Georgia Convenes Special Session to Complete Redistricting Map

Georgia Convenes Special Session to Complete Redistricting Map

Georgia's House minority leader says a proposed redistricting map would "roll back" voting rights.

Published August 15, 2011

The Georgia state legislature will convene a special session Monday to complete a new redistricting map. House Minority Leader Stacey Abrams, who is African-American, in an email message to her Democratic colleagues has charged that the map being proposed by the state’s Republican-led majority is a “roll back of voting rights in Georgia,” The Atlanta Journal-Constitution reports. Moreover, she warned them against supporting the map, saying that every vote in favor of it will be held “accountable.”

 

Abrams, who is the first woman to serve as the General Assembly’s minority leader and the first African-American to lead House Democrats, believes that the map goes too far and that Republicans are trying to pack as many Democrats as possible in fewer districts, which would dilute their voting strength. She also is arguing that the map would split white and minority Democrats by moving the white voters into Republican-leaning districts.

 

"We are not asking for much not a majority of Democratic seats or even a single new seat," she wrote in the email. "We only ask for fairness to our voters, transparency of their goals and equality of opportunity for all Georgians to be heard."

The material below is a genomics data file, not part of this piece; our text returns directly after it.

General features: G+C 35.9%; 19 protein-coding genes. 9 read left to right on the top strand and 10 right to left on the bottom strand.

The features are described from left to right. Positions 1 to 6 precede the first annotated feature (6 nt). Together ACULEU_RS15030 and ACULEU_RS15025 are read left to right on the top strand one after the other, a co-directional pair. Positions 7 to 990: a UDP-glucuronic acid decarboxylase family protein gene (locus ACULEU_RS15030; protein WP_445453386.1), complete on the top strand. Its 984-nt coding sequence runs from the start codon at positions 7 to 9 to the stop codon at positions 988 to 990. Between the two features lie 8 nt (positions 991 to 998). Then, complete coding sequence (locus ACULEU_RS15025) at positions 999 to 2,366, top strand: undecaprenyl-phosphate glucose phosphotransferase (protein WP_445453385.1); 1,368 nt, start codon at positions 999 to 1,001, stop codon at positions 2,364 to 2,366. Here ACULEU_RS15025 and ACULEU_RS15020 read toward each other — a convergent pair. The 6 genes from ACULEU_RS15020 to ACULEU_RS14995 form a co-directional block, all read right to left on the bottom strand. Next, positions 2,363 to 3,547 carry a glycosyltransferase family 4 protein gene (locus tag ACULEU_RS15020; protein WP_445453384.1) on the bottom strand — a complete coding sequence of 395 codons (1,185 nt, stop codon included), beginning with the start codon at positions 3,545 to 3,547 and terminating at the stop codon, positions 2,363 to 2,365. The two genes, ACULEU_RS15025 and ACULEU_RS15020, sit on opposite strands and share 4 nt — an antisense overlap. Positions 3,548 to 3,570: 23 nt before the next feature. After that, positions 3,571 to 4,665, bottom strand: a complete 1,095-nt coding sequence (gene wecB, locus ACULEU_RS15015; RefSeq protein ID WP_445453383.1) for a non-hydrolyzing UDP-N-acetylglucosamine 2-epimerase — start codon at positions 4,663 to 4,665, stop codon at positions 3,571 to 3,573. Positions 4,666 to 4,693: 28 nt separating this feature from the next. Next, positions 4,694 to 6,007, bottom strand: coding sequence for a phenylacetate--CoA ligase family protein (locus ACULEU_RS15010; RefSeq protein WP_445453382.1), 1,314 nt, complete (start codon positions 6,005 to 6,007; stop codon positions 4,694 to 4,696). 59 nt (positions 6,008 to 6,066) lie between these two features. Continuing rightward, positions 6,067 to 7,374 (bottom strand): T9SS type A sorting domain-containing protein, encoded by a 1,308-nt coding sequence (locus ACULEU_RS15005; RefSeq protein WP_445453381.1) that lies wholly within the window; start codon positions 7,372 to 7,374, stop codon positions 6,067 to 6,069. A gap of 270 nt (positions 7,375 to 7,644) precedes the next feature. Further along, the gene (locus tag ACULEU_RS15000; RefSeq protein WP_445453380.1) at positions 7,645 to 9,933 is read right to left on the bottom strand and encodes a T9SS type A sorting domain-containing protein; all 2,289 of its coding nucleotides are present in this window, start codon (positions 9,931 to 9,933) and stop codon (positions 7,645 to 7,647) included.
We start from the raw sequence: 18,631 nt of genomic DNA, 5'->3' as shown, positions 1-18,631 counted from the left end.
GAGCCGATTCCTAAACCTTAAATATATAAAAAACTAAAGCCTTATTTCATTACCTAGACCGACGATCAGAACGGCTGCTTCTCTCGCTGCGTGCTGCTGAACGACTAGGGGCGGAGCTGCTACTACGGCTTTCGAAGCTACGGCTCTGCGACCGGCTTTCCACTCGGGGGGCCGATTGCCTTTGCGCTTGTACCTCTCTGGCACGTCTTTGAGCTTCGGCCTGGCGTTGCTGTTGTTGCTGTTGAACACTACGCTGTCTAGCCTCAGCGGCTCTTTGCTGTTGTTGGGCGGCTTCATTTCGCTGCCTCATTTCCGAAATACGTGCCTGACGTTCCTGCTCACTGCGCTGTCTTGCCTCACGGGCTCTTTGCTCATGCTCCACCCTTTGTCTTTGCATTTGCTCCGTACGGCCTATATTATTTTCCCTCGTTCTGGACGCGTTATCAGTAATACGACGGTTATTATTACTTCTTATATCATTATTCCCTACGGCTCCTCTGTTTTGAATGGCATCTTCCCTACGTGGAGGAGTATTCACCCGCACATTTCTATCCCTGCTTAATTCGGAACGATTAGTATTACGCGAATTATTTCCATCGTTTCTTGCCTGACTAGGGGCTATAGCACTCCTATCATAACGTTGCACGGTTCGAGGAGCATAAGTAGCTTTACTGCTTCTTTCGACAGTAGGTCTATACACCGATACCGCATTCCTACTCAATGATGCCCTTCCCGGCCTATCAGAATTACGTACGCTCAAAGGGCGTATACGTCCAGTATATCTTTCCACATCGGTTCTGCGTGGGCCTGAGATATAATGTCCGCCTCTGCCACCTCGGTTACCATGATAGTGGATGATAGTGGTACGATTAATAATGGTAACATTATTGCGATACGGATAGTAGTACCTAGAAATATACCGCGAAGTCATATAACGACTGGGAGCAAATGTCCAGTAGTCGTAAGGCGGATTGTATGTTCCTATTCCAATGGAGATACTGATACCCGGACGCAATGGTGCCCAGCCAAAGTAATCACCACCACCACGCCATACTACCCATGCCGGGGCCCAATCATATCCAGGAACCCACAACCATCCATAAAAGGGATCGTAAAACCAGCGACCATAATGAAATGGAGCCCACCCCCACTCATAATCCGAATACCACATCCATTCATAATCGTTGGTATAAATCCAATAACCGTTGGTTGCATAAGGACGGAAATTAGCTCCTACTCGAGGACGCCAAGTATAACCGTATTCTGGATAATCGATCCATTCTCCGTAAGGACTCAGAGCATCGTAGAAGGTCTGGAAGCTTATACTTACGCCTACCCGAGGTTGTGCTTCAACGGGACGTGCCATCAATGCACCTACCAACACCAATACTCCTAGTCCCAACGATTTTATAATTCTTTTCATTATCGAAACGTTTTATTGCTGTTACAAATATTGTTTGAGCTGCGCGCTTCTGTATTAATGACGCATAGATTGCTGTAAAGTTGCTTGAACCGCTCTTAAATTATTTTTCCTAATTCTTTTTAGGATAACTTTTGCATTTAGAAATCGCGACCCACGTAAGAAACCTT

Abrams’ email drew fire from Republican House Speaker David Ralston.

 

"It seems the message is to try to coerce members into voting for something they don't believe in," Ralston said. "I just think that's disgusting, frankly."

 

But Abrams says she is simply doing her job.

 

"The role of a caucus leader is to protect the ideals and policies of our constituents," she said. "I can see no justification for any member to put his or her personal interests above our constituents and vote for a map that decimates the Democratic caucus and creates a Republican super-majority."

 

Gov. Nathan Deal has said that the map will be submitted to the Department of Justice for review. Georgia is one of nine Southern states required to get DOJ approval of changes to election laws because of past discrimination against minorities.

(Photo: Staceyabrams.com)

Written by Joyce Jones

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